Networks Need to Grow Up About Condom Advertising

An Ad Age Editorial

Published on .

The broadcast networks have a funny grasp of reality. This statement isn't prompted by this fall's lineup of reality shows such as "Kid Nation" and "Great American Band." Rather, it's prompted by networks' unwillingness to deal with the subject of condoms in a mature and reasonable fashion.

As we wrote last week, while sexual situations are on the rise in prime time, safe sex isn't. At first glance, this isn't necessarily a problem. We would never advocate forcing condoms into a show's content for purposes of education, moralizing or product placement.

What is a problem, though, is the refusal by networks to run condom ads and the silly excuses used to defend such acts. In June, when an ad campaign for Trojan condoms was rejected by CBS and Fox, Fox said it had rejected the spot because "contraceptive advertising must stress health-related uses rather than the prevention of pregnancy." Fox later backed off that statement, and both networks now say they are not opposed to airing condom ads, regardless of whether they address contraceptive properties or public-health benefits.

But we can't remember the last time we've seen a condom ad at all, much less one that addresses contraception. In fact, off the top of our heads, we'd be hard-pressed to recall birth-control-pill commercials that discuss contraception rather than fringe benefits such as fewer menstrual cycles. Yet, the airwaves are littered with ads for Viagra and Cialis -- and they don't beat around the bush with that messaging. The ads might not be blatant, but neither are they subtle.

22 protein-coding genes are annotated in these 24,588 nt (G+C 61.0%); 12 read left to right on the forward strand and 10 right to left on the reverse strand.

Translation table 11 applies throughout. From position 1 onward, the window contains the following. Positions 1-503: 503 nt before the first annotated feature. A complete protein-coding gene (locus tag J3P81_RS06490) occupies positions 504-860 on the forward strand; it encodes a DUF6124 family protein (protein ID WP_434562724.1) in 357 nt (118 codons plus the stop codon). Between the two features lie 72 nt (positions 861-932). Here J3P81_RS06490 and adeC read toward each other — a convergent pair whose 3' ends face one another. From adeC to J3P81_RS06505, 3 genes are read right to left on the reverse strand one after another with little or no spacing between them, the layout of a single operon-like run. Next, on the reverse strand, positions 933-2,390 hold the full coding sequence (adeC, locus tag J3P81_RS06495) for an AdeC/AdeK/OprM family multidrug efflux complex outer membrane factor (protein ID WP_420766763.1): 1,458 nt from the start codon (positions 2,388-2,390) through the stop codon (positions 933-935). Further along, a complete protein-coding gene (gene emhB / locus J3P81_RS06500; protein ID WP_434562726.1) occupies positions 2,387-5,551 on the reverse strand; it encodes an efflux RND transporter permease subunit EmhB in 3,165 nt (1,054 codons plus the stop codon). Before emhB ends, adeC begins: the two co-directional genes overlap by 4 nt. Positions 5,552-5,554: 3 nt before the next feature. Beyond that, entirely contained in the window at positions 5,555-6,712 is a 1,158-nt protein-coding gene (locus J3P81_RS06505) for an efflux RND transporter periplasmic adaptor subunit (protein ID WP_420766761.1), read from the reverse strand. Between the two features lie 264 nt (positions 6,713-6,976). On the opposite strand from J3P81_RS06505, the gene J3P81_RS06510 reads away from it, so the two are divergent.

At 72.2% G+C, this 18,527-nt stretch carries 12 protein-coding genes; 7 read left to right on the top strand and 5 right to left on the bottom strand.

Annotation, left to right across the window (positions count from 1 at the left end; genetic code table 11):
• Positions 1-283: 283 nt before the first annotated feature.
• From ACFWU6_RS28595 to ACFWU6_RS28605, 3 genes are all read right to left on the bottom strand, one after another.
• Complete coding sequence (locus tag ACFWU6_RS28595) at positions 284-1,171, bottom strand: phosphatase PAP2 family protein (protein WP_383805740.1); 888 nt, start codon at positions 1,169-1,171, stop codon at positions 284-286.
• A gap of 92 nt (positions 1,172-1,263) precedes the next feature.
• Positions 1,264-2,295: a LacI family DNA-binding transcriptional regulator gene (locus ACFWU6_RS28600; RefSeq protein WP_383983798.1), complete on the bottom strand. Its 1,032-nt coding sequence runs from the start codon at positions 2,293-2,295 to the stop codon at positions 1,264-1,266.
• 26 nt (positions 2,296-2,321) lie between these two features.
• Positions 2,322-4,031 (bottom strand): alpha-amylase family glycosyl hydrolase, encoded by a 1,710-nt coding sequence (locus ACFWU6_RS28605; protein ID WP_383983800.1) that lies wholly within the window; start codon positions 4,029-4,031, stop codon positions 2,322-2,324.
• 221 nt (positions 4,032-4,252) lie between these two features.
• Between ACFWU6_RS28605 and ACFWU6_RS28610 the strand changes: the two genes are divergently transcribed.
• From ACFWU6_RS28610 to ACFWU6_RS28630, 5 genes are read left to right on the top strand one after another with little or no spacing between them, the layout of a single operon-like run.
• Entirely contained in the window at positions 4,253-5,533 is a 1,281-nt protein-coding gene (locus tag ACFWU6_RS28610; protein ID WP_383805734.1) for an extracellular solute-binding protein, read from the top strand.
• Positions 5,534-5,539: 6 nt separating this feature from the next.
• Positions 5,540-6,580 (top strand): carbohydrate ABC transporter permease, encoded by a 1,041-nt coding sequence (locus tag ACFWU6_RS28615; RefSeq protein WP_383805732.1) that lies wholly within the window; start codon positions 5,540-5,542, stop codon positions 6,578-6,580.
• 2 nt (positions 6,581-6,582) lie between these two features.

The networks may try to hide behind claims that such ads might upset the family-values crowd. But such assertions ring hollow from networks that have seen sexual scenes on TV double since 1998. Not only is it hypocritical but -- more important from a business standpoint -- it seems the networks are turning down good money for stupid reasons.

Church & Dwight's Jim Daniels has a vested interest in this battle, but he says it best: "You can advertise Viagra all you like, and Valtrex for herpes, but not advertise the condoms that would go on the erections to prevent the herpes."

That might seem a bit blunt to some, but the issue doesn't get any clearer than that.
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